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Bridgeport facing limitations(?)

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  • Bridgeport facing limitations(?)

    I have a 1980 model Bridgeport mill with the J-head and 2HP. I want to buy some facing shell mill cutters. I haven’t any at the moment and have never used a shell mill either. I do have a set of Bison arbors, which I got in a tool lot I purchased. I’m not sure what to buy, especially when it comes to their size/diameter. At what size will I be pushing my machines limitations for roughing and light finishing cutting? Don’t want to buy something I won’t be able to use.


  • #2
    Are you looking for shell mills or for facing mills? They are two different cutters. As I was taught years ago, you should not use any cutter larger than 2" dia. in a Bridgeport. I have and regularly use a 3" 5 insert facing mill in a Bridgeport mill with sucess. However, I am using it for aluminum and plastics only.
    Paying Attention Is Not That Expensive.


    • #3
      I didn't mention I'm a complete novice. Mind telling me the difference between the two as far as usage. I thought a shell mill was used to face material, just like a end mill but larger diameter. I had no idea a Bridgeport was such a wimp'ie machine.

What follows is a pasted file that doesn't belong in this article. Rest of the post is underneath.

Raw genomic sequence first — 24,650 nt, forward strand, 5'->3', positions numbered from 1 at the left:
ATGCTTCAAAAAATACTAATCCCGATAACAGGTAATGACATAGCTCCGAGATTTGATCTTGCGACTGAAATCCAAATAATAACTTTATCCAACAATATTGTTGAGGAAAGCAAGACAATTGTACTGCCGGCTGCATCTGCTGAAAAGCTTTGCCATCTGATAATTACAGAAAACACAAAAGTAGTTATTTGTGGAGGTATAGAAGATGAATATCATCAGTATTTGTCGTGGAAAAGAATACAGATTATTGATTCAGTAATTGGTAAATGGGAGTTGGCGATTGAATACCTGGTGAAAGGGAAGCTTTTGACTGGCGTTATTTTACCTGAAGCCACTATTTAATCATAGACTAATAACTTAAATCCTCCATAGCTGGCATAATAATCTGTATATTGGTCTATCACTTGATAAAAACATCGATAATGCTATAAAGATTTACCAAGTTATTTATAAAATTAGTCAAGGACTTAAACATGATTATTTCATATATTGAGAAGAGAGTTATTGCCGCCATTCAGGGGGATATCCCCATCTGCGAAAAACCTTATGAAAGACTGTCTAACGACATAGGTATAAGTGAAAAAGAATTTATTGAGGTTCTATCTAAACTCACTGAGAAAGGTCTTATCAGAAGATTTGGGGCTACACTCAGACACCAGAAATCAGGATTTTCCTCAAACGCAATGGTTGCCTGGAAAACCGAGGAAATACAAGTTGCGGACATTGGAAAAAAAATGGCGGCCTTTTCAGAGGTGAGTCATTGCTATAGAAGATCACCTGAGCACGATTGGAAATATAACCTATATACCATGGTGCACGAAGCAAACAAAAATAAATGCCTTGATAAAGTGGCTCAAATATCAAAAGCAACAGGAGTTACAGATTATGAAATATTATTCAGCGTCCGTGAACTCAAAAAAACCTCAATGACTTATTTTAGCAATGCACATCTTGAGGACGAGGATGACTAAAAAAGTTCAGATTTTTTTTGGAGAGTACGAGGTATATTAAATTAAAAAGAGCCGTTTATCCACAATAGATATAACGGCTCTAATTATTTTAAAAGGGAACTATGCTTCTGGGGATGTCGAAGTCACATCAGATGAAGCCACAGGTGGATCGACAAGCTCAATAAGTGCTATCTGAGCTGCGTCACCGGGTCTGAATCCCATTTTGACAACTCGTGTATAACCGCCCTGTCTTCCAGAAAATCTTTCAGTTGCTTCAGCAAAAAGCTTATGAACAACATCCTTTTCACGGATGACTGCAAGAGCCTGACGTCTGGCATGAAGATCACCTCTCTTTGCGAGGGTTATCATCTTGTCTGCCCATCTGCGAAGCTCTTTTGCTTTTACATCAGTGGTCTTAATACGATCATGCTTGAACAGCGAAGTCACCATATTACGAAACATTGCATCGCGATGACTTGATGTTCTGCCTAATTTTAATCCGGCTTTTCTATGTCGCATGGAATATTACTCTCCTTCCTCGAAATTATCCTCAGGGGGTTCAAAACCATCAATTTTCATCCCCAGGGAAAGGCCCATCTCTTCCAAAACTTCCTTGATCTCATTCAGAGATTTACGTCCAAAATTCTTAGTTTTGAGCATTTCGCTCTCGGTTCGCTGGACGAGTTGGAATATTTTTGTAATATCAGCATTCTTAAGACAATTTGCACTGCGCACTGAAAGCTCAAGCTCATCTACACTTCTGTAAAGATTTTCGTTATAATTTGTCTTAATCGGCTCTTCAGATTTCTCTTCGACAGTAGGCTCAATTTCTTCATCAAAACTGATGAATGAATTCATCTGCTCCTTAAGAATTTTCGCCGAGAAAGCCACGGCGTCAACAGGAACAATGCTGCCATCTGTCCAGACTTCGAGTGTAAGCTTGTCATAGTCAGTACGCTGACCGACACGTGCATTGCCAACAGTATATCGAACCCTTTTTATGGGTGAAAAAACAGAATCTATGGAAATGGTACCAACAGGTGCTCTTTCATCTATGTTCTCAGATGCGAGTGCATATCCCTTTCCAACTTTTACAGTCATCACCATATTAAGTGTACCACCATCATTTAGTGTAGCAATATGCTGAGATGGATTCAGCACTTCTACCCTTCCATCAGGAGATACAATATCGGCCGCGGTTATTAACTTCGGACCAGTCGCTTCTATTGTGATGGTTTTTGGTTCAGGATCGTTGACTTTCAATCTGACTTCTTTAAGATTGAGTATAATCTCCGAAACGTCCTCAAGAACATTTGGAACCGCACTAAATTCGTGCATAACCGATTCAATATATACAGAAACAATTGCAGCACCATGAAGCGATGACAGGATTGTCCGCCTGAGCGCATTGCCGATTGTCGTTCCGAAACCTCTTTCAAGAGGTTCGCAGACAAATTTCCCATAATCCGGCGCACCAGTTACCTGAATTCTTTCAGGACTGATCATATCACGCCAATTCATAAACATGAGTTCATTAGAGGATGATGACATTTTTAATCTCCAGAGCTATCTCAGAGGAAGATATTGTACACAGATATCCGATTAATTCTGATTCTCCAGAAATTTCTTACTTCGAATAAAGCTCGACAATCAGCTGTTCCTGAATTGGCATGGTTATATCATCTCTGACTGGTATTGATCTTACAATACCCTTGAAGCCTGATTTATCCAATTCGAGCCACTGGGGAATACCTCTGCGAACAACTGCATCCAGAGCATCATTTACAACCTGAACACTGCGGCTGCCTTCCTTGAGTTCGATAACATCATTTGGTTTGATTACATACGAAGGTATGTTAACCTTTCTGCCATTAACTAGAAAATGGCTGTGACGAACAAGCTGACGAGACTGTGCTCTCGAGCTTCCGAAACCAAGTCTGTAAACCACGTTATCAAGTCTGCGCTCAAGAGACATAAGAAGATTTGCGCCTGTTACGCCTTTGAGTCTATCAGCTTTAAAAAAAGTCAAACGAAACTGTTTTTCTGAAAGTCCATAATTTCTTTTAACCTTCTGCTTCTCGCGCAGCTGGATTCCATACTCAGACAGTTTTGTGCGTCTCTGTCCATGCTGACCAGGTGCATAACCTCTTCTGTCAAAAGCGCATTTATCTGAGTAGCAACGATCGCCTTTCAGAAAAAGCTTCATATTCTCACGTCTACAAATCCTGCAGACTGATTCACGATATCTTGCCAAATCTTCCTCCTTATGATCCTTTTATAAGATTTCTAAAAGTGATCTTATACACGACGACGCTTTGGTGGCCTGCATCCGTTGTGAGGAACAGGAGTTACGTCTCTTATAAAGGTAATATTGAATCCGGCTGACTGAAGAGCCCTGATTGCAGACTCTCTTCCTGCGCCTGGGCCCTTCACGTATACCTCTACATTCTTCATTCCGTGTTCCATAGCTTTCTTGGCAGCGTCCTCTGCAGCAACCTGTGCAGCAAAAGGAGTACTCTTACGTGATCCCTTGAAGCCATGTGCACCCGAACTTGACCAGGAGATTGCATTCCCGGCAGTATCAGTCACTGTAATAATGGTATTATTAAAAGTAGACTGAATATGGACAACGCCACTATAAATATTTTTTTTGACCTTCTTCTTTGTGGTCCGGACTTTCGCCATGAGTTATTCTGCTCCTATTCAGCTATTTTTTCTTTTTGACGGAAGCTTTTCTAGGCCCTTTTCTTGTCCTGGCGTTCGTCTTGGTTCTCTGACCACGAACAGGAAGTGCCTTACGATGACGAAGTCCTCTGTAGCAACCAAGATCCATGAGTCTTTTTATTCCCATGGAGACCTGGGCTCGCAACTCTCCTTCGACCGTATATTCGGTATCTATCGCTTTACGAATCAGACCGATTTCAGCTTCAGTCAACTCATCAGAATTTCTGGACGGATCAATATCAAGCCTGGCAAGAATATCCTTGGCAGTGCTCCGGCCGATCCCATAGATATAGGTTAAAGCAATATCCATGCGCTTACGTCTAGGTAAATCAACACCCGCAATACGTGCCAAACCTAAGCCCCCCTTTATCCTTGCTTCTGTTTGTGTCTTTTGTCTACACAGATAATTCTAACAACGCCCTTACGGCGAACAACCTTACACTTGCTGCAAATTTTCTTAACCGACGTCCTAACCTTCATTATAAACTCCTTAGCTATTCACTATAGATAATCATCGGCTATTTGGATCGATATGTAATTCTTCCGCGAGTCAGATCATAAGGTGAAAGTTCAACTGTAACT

• #4
        I would watch eBay for a Sandvik or kennametal facemill 3" or samllw <5 5 inserts if possible and most iportantly the face mill must be POSITIVE geometry to be of any use to you. This will reduce the HP requirement and allow you to cut more than you would normally be able to do with the HP that you have. Also the positive geometry is what you want for Aluminum - the more the better.

        Stay away from negative or neutral geometry tooling unless you need them for heavy duty cutting (Ti, refactory metals, etc.) - these are used mostly on high horsepower CNC machines and are of extremely limited use to the average machinist.

        If you need help selecting a facemill ask your nephew or email me if you find one that grabs your snappy. One thing to note is the arbor sizes that you possess now and to note the size used on the face mill.

        Be wary of facemills with weird inserts as they can cost you dearly topurchase them - this is your other consideation. Round inserts are the strongest, then square, then trilobular, then triangular. Round and square insert are cheap, square inserts are the best economy as you have 4-8 corners to use before tossing them.

        Avoid brazed facemills unless you have a diamond cup wheel and a tool grinder to resharpen them often.


        • #5
          i would say SD that you are cautious.
          and you yourself will know when you are pushing the limits of the machine.